Making Your Summer Job Work For You

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summer job picWhat happens when you can’t afford to take that unpaid internship and your summer job seems like the most random, thankless set of tasks you’ve ever done? Make your summer job work for you!

Once you figure out the qualities employers are looking for, you can discover how your summer job may actually be building you into a perfectly marketable employee! There is value beyond the skimpy paycheck. Communicate this to potential employers and you’ll elevate yourself out of that summer job and into that paid internship or position!

The first thing to do is get an idea of what employers are really looking for. The more specific to your ideal position you can get with employer desires, the better. There are a few ways you can do this.

  • Do some online research     linkedin     poynter     glassdoor    higheredjobs
  • Talk to upperclassmen/grads who work or intern
  • Speak with professionals in your field and your college administration about who they hire. Taking the time to ask shows great initiative and they will REMEMBER you.

Check out “The Top Ten Things Employers Look for in New College Graduates” on the Association of American Colleges and Universities’ Website. A great list. (What they don’t include is that you probably need to know somebody too. Connections never hurt, and that’s why you shouldn’t be shy about reaching out early on to those in your field!)

Alas, you sigh and say, “How am I supposed to gain experience when I don’t have the valuable work experience they want? I work at a dairy farm but I want to be a [something other than a dairy farmer] !” Once you’re familiar with what employers want, the next piece is to realize  the value in your current experience. Employers don’t have time to look for it, you have to show them.

Regardless of the job, when discussing your work experience with a potential employer you have to show you had goals, took initiative to learn and grow and can now transfer your Top Ten Traits to their goals.

interview

“Mr. Interviewer, I flipped burgers.”- Not impressed.   

“Mr. Interviewer, I exceeded my company quota of 800 burgers in a day and then took initiative to add to our blog in my free time.”  -Now you have the attention. And if Mr. Interviewer remembers you from last year when you asked him what employers look for? –He becomes Mr. Employer.

Here are some peers and professionals in the higher education field (big cheeses!) who’ve shared their WORST summer jobs. Believe it or not, some of these big cheeses were putting cheese on burgers when they were in your shoes too. And you know what? They learned. Find the value in your summer job.

Noah Fox, Director of Housing Operations: Tiffin University

“I would have to say one of the worst summer jobs I ever had was working on a duck farm (hatchery). As you can imagine, the work was very dirty. Cleaning out duck barns full of duck droppings was probably the worst part of the job.” “What did you learn?”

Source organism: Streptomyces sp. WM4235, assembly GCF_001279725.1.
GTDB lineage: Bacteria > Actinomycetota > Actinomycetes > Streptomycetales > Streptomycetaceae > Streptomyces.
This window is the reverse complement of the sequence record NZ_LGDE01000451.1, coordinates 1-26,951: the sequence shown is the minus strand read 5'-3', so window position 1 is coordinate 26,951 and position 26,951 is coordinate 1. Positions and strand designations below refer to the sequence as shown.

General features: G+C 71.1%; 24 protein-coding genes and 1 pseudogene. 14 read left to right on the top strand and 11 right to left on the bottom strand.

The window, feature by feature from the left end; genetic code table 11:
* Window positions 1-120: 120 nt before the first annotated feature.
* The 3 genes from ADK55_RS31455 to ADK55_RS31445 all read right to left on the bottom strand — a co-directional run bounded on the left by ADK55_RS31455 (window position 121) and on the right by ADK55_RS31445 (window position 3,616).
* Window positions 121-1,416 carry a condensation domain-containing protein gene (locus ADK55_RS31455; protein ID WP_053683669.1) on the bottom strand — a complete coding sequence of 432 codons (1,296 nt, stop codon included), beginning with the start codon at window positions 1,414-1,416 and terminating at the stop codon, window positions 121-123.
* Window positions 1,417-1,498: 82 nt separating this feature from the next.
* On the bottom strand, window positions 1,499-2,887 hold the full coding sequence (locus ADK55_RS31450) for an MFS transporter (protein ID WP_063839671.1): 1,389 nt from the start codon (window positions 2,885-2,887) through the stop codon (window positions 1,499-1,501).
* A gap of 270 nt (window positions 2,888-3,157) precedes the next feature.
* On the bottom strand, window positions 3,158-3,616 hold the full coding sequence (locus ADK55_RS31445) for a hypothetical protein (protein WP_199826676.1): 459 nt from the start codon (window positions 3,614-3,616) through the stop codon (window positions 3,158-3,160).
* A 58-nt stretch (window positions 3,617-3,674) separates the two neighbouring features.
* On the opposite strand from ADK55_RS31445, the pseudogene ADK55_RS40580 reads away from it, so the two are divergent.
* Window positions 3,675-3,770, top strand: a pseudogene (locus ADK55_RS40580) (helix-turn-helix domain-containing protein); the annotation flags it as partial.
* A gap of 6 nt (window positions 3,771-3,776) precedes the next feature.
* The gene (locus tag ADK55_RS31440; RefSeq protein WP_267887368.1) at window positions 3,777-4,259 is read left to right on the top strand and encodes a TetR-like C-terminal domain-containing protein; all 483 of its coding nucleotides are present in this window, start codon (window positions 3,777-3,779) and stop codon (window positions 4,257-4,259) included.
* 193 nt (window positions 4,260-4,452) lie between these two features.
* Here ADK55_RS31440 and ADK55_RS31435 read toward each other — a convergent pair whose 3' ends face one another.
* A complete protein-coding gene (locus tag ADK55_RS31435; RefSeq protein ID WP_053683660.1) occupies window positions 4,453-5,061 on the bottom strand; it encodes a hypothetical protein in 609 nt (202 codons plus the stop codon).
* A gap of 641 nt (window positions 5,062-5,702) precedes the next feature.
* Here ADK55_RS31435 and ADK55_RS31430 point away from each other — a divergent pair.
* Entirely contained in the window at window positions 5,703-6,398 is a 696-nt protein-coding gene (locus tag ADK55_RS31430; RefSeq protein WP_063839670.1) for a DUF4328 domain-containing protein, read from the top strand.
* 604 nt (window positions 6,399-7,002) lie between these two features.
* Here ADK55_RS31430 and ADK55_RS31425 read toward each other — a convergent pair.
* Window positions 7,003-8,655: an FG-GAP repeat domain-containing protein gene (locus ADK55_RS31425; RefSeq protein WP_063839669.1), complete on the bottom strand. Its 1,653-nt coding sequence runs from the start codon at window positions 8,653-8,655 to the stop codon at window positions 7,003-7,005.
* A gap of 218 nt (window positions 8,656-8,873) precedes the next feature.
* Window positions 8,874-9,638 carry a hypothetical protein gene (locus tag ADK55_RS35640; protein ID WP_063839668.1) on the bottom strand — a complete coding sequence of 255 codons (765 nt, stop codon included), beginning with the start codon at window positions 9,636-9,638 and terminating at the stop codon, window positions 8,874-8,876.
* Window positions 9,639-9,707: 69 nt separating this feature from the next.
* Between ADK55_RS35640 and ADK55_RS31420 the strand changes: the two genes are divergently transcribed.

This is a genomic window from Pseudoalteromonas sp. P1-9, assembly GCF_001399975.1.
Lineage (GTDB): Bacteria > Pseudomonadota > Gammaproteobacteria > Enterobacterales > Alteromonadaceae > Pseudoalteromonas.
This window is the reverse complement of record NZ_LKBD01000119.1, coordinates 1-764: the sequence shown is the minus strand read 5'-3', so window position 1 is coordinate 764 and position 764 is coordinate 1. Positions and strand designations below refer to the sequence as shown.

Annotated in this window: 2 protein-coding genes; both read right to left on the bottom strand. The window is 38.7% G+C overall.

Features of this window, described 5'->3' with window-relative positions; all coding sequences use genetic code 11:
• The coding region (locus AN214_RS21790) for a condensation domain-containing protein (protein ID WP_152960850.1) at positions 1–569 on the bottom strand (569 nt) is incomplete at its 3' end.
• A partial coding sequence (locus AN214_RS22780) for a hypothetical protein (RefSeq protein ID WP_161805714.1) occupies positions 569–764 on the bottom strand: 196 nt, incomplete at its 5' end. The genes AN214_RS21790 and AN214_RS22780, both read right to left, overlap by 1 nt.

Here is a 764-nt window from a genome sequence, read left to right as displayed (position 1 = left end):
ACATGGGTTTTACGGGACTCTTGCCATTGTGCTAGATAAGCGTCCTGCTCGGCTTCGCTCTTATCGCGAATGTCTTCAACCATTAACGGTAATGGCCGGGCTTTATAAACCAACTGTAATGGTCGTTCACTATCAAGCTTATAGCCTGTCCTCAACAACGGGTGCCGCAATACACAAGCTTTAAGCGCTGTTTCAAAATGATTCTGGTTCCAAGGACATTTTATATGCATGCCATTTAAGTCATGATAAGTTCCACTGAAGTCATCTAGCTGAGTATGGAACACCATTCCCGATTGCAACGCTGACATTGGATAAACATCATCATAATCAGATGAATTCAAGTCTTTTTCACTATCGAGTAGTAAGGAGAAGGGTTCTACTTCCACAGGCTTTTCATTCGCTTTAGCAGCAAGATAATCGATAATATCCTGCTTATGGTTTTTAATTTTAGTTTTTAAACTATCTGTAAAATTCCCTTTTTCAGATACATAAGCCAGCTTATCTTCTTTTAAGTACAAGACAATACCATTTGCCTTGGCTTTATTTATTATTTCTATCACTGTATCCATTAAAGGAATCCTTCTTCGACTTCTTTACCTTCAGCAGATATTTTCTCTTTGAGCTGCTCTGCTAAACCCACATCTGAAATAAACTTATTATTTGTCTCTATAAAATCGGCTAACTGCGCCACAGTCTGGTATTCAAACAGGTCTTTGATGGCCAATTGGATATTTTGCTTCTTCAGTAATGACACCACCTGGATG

• Learned value of hard work
  • Practiced effective time management
  • Built commonalities and fostered lasting professional relationships.

“These lessons I learned have helped me tremendously throughout my time in the workforce.”

Ty Krueger, SWACURH Regional NRHH Advisor

“I worked in the records/registrar’s office one summer and spent the entire summer taping documents to sheets of paper to be scanned.” “What did you learn?”

“The tape and paper has to be flat so it doesn’t jam the printer, hah!” “But seriously…”

“Even the most menial of tasks have a purpose and in the long run, helping someone is a valuable reward.”

Bill Pickett, Senior Director of Student Involvement: University of Nebraska, Omaha

“I worked at McDonald’s. I smelled like fries and nuggets every day. I opened for breakfast and then lunch, 5am-2pm in the summer! McInsane! I will tell you, I learned a lot.“What did you learn?”

  • I enhanced my ability to work with a team
  • Applied creative problem solving to meet company goals
  • Learned to work effectively under pressure
  • Honed customer service techniques and developed relationships with customers

“It was honestly like a housing job… you learn a variety of things that will help in any field from jobs you may not expect to learn from.”

There is a reason they call jobs “opportunities”. Any job, regardless of how many feathers, droppings, tape, or burgers are involved, is an opportunity to learn and grow. Take your Top Ten Traits with you to your next interview. When an interviewer sees the value in you, you will earn that paid internship or job and you’ll be prepared. By this time, you’re no stranger to hard work!

Share YOUR worst summer job and what you learned in the comment field below.

 

I Threw Out the Bait, Where’s the Nibble: Trying to snag a new job